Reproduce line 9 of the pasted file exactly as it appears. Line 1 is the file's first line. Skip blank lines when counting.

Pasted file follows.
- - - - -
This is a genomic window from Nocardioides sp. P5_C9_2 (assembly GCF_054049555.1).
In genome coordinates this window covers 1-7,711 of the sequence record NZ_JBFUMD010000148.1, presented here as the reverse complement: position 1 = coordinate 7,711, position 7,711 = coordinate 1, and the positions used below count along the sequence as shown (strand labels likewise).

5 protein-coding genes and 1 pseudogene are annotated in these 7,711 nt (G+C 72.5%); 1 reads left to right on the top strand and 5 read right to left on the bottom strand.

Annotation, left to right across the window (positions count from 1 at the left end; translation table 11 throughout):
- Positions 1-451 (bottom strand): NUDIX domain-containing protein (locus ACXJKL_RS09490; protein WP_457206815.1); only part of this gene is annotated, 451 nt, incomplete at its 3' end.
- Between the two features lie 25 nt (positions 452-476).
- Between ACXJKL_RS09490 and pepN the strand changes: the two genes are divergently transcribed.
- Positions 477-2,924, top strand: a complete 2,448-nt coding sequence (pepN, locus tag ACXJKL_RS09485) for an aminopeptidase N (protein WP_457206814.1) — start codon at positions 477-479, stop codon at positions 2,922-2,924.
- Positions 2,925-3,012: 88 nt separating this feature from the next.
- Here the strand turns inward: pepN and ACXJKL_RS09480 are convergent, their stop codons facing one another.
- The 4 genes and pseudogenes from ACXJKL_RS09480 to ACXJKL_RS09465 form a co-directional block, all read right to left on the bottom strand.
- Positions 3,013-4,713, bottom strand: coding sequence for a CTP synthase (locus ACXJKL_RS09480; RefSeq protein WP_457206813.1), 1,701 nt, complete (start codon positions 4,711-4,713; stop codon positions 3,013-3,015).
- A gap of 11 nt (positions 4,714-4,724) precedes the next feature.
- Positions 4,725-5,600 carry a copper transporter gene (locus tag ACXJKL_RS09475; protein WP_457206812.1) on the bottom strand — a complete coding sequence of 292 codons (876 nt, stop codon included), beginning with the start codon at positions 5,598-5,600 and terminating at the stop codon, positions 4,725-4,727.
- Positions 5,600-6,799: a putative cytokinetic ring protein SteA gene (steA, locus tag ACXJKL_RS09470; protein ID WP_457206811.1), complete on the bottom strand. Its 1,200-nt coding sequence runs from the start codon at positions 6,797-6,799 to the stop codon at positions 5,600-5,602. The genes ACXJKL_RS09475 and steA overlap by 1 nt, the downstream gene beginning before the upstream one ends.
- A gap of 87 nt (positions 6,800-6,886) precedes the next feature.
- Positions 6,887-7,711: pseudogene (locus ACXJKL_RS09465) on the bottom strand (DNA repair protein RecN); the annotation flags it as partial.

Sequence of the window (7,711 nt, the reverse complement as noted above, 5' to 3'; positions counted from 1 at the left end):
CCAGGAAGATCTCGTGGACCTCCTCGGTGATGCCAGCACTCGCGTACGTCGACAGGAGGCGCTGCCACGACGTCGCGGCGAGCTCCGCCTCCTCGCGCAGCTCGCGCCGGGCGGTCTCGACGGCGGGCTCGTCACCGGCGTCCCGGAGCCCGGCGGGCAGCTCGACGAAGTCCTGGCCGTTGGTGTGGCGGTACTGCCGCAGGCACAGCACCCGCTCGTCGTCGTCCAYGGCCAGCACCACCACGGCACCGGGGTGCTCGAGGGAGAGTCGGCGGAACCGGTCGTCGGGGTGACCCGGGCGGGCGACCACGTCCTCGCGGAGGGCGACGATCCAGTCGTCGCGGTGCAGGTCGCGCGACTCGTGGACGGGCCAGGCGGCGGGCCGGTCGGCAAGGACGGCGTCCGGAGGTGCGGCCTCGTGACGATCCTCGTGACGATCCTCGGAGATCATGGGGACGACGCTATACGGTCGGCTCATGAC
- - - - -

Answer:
- Positions 2,925-3,012: 88 nt separating this feature from the next.